SPIN is a W3C Member Submission that has become the de-facto industry standard to represent SPARQL rules and constraints on Semantic Web models. SPIN also provides meta-modeling capabilities that allow users to define their own SPARQL functions and query templates. Finally, SPIN includes a ready to use library of common functions.

SPIN in Five Slides

For more information see SPIN Architecture and the SPIN Overview W3C Page.

Update (July 2017): Before you explore SPIN further, you may want to read From SPIN to SHACL.

What You Can Do with SPIN

SPIN is a way to represent a wide range of business rules.

You will not need to learn another proprietary rules language to do so. With SPIN, rules are expressed in SPARQL. In fact, SPIN is also referred to as SPARQL Rules. SPARQL is a well-established W3C standard implemented by many industrial-strength RDF APIs and all databases. This means that rules can run directly on RDF data without a need for materialization. SPIN provides a framework that helps users to leverage the fast performance and rich expressivity of SPARQL for various application purposes.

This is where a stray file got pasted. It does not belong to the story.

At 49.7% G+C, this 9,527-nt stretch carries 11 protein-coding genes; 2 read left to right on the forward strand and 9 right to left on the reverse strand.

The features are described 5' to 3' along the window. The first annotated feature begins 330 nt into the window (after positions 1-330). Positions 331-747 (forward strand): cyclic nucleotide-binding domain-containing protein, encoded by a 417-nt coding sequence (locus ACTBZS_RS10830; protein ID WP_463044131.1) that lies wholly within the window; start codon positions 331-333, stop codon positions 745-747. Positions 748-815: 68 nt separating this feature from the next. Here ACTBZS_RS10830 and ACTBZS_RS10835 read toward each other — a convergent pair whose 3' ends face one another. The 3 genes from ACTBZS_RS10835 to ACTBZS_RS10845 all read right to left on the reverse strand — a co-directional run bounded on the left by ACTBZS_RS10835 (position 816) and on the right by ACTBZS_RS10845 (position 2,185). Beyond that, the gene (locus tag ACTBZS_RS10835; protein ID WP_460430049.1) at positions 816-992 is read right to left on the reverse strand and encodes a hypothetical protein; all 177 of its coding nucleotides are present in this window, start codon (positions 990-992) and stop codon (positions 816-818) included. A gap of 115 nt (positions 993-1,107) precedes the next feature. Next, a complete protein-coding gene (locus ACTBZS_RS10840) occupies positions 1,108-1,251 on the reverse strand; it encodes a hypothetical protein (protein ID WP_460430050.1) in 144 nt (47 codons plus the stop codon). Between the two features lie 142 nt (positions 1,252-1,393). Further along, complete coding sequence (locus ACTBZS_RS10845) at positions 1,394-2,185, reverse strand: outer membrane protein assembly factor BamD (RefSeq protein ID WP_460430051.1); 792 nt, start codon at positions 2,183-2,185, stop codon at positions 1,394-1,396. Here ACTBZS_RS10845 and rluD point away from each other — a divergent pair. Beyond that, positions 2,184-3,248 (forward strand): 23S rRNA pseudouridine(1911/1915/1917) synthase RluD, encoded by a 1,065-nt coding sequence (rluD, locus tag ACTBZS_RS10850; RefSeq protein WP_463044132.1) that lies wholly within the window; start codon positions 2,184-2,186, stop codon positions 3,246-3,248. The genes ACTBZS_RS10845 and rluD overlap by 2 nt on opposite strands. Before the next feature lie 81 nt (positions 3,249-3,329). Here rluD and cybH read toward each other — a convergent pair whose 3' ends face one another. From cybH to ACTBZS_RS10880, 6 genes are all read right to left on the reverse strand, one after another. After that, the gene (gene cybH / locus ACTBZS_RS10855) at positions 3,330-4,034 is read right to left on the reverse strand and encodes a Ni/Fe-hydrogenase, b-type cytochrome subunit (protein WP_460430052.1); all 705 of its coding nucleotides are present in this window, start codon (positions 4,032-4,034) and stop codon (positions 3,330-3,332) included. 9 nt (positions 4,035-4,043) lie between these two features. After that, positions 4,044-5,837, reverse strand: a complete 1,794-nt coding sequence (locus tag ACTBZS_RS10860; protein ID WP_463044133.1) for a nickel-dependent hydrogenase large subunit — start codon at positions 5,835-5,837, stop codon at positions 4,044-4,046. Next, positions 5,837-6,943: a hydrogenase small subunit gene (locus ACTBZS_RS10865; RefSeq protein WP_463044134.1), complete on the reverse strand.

SPIN can be used to:

These rules are implemented USING SPARQL CONSTRUCT or SPARQL UPDATE requests (INSERT and DELETE). SPIN Templates also make it possible to define such rules in higher-level domain specific languages so that rule designers do not need to work with SPARQL directly.

Another common need in applications is to check validity of the data. For example, you may want to require that a field is entered and/or that the string entered follows your format requirements.

SPIN offers a way to do constraint checking with closed world semantics and automatically raise inconsistency flags when currently available information does not fit the specified integrity constraints. Constraints are specified using SPARQL ASK or CONSTRUCT queries, or corresponding SPIN Templates.

SPIN combines concepts from object oriented languages, query languages, and rule-based systems to describe object behavior on the web of data. One of the key ideas of SPIN is to link class definitions with SPARQL queries to capture rules and constraints that formalize the expected behavior of those classes. To do so, SPIN defines a light-weight collection of RDF properties.

Finally, SPIN also supports the definition of new SPARQL functions with a transparent and web-friendly framework.

Core Specifications

SPIN Extensions

The following optional specifications extend SPIN for certain tasks:

SPIN is part of the SPIN Technology Stack that also includes SPARQLMotion and SPARQL Web Pages (UISPIN).


Example Applications using SPIN

Articles and Presentations

Related Technologies

See also: Frequently Asked Questions.